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In the morning of 22 October, 1944 Kurita's force weighed anchor and departed Brunei Bay to meet the American Fleet in battle.  Kurita's course took the fleet along the western most island of the Philippines, Palawan.  The fleet was sailing in two groups separated by about 6,500 yards, each had two columns of heavy ships, with a screen of destroyers on each flank, and one column of destroyers between the two of heavy ships.  At 05:33 on 23 October, 1944, the heavy cruiser Atago, Kurita's Flagship, was hit by four torpedoes and set ablaze, sinking at 05:53 with the loss of 360 men.  Just moments later two more torpedoes slammed into the Takao, crippling her and forcing her to retire back to Brunei under escort from the destroyer Naganami.  Then at 05:57, the heavy cruiser Maya was torpedoed, sinking at 06:05 with the loss of 336 men.  As a result, before any enemy formation was met, Kurita had lost three of his heavy cruisers and one of his destroyers.

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Battle of Leyte Gulf: Air Attacks on the American Fleet
Starting at 08:30 on 24 October, 1944, that Japanese made a series of air attacks on the American Task Group 38.3.  Most of these attacks were dealt with quickly, with the only notable success being the sinking of the light carrier Princeton.  As a result, Kurita advanced through the Sibuyan Sea without air cover as all available planes were directed into the counter-attack.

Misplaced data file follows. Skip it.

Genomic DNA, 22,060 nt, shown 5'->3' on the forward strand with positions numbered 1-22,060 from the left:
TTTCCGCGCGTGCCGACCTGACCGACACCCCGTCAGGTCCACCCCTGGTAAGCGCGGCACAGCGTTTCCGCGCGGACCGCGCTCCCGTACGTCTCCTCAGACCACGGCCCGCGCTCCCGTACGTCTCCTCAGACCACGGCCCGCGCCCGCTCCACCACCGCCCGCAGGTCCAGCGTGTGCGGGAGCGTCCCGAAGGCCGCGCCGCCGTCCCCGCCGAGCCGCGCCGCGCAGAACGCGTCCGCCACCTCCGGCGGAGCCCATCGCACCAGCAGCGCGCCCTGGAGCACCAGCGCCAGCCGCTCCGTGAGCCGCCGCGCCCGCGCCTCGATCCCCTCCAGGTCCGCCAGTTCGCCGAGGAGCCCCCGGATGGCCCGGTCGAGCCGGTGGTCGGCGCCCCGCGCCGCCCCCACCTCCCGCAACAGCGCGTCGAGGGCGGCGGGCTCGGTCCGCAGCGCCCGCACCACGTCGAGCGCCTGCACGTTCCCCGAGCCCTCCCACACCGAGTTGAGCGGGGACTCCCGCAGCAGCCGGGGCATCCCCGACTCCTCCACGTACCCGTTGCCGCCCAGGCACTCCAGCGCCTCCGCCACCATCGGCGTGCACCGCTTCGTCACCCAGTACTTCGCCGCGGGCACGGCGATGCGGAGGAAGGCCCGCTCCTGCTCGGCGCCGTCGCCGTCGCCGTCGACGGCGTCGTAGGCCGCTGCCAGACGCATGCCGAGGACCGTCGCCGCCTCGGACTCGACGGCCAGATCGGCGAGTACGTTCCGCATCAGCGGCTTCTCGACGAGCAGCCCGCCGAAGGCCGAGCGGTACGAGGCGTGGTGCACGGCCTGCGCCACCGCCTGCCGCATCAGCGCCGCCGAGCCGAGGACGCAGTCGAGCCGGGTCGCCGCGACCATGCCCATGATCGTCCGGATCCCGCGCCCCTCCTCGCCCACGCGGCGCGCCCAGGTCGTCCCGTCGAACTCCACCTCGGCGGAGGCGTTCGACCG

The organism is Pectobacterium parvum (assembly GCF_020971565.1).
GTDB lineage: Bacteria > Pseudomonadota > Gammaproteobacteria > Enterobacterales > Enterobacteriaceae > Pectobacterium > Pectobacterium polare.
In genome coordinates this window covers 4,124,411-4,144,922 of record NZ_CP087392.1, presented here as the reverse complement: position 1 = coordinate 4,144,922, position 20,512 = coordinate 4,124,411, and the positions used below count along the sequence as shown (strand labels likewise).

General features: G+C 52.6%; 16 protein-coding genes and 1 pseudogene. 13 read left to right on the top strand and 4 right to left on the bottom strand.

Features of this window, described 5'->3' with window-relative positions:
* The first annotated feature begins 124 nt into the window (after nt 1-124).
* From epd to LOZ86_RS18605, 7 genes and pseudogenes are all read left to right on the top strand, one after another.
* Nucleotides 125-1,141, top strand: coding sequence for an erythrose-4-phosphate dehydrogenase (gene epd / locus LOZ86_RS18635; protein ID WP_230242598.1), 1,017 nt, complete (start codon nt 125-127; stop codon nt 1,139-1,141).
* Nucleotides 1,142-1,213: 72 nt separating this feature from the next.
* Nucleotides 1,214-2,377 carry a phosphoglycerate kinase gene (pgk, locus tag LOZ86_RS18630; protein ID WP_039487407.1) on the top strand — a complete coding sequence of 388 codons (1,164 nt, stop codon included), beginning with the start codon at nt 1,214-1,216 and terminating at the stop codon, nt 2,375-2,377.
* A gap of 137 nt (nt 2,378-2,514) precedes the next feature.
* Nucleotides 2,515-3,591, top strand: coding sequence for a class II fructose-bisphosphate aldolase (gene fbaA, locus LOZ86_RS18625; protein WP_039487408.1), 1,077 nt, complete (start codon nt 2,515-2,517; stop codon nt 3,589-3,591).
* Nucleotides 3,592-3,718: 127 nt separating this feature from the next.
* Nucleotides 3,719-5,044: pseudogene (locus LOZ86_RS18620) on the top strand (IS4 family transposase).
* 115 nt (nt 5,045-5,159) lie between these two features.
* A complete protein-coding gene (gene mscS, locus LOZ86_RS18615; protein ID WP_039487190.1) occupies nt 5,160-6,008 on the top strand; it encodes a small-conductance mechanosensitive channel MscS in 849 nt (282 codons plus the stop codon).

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Battle of Leyte Gulf: Center Force: Sibuyan Sea
At 08:10 on 24 October, 1944, Kurita's Center force spotted search planes over their position.  The Japanese knew that they could expect massive air attacks in the near future.  The American planes first arrived at 1026 and in five separate attacks continued until 1530. In the first attack the heavy cruiser Myoko was torpedoed and forced to retire at 10:29 with her speed cut to 15 knots.

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The only other major loss to center force, however, was the super-battleship Musashi, absorbing a total of nineteen torpedo hits, seventeen bombs, and eighteen near-misses during the five attacks.

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Musashi under attack in the Sibuyan Sea

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Even so, it was not until 19:36 that she capsized to port in the Visayan Sea.

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Other ships were damaged, but none to the point that they were forced to fall out of formation.  At 15:30, Kurita, having suffered under air attack for most of the day, gave the order for the fleet to reverse course.  At 17:15, having not come under attack since 15:30, Kurita again reversed course, entering the San Bernardino Strait at 23:30, expecting to find the American fleet on the other side.